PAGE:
Teej is one of the most celebrated and loved festivals in India. The celebrations, observed by married women who worship Lord Shiva and Goddess Parvati, take place during the monsoon season. Women fast on this festival for the well-being and long life of their husbands. There are three Teej festivals celebrated in India, including Hariyali Teej, Kajari Teej and Hartalika Teej. The upcoming festival is called the Kajari Teej.
Kajari Teej, also known as Boorhi Teej, is celebrated on the third day of the dark fortnight of Bhadrapada. Kajari Teej is called Badi Teej as it follows Haryali Teej, which is known as Chhoti Teej. This year Hariyali Teej was celebrated on August 11, 2021.
Kajari Teej comes three days after Raksha Bandhan and five days before Krishna Janmashtami. Therefore, this year it will be celebrated on August 25. It is observed on the Tritiya Tithi of the Krishna Paksha in the month of Bhadrapada. The tithi will begin at 4:04 PM on August 24 and end at 4:18 PM on August 25.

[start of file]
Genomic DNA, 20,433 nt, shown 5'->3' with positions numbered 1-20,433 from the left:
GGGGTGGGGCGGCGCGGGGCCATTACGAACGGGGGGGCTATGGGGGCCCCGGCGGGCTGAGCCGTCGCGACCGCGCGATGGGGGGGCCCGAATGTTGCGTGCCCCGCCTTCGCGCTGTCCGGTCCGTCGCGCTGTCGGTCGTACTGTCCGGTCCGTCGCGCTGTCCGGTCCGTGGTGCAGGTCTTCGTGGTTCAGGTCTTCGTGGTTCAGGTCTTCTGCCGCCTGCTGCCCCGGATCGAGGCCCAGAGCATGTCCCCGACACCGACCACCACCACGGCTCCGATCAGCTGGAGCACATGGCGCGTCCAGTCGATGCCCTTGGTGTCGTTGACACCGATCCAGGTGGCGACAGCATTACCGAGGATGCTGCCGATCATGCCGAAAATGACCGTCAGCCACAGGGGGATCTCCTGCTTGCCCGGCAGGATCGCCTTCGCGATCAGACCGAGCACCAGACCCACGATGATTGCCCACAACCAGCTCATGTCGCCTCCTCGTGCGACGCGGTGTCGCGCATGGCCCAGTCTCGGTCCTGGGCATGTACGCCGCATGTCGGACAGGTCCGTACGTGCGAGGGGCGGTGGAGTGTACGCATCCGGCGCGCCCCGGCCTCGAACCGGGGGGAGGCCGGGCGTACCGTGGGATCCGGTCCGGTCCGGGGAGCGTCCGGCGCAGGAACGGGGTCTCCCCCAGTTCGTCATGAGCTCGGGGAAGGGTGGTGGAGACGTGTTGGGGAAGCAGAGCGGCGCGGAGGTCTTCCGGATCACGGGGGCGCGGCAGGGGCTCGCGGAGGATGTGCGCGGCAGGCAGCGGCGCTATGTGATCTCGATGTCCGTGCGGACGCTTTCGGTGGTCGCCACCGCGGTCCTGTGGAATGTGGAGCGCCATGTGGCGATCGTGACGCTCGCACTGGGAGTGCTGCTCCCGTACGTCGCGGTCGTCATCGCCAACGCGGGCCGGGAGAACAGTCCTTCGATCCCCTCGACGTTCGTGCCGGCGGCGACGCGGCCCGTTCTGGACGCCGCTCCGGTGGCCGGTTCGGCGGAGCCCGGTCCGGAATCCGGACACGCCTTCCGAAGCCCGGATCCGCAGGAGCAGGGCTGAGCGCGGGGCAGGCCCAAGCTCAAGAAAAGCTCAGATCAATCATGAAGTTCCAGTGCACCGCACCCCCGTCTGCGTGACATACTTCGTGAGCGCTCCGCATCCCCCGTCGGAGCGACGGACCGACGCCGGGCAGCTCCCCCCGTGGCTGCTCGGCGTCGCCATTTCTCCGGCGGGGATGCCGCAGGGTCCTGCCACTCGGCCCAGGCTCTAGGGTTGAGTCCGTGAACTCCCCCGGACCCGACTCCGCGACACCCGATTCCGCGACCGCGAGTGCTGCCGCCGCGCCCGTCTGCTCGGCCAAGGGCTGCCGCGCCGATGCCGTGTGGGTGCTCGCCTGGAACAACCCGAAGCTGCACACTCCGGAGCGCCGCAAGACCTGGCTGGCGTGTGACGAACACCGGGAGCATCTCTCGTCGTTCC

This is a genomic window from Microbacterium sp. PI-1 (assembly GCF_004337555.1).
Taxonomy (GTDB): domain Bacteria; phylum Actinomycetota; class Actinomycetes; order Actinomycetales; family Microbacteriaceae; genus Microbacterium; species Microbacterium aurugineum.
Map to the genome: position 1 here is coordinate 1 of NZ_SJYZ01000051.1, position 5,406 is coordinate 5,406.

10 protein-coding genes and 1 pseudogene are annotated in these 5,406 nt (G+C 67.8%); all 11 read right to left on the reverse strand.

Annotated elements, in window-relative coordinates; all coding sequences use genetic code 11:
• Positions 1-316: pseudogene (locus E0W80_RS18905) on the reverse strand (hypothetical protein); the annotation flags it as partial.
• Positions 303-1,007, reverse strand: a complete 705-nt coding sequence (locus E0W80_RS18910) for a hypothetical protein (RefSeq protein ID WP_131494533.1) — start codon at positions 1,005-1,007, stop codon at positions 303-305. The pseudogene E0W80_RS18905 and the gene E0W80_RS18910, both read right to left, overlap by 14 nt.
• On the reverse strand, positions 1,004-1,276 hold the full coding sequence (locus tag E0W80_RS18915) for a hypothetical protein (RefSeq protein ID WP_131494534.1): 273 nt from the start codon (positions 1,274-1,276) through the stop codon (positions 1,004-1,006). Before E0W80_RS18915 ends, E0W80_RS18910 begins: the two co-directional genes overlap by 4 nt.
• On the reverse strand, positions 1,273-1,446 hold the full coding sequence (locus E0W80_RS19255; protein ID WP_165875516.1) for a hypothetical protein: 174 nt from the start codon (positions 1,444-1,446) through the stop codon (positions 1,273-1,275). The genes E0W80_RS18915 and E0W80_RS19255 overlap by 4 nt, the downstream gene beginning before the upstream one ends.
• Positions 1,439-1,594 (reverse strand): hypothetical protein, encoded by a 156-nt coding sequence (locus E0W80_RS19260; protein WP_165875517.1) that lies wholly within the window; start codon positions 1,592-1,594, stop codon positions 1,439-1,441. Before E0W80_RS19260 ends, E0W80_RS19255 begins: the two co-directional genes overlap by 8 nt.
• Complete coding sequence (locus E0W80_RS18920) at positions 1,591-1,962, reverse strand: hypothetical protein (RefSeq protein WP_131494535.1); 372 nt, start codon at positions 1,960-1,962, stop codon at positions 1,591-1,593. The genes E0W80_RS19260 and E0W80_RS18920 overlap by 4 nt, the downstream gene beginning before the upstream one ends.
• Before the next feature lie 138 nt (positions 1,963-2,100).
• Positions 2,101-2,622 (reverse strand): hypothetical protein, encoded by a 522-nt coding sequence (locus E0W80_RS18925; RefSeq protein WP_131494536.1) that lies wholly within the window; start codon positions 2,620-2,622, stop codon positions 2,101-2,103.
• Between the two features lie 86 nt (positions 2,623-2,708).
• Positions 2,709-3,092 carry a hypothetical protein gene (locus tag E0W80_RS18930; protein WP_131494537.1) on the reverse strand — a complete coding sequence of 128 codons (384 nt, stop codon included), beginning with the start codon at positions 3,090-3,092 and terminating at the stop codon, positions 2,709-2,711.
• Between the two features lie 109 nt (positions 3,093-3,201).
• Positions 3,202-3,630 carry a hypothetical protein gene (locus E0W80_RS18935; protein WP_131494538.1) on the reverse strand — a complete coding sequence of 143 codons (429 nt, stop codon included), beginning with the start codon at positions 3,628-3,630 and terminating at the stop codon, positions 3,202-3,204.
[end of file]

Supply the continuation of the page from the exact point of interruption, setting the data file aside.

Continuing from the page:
To celebrate the Kajari Teej, women sing folk songs about their short separation from their husbands, observe fast and pray to the moon. Women also perform a sacred puja of the neem tree amidst various rituals and traditions. Additionally, unmarried women can also observe the Teej vrat to pray for the desired life partner.
Kajari or Badi Teej is an age-old festival during which women visit their parental homes to participate in the celebrations and perform various rituals. This is why the Kajari folk songs performed during the Badi Teej signifies the women’s sweet pain of short separation from their husbands. They also perform fast to seek blessings from Goddess Parvati and Lord Shiva, who are the divine representation of a happily married couple.
On the day of the festival, married women wake up early, take a bath and wear new festive clothes and jewellery. They fast for the whole day without eating or drinking and worship Lord Shiva and Goddess Parvati’s idols. They also recite Kajari Teej Katha and conclude the puja with aarti.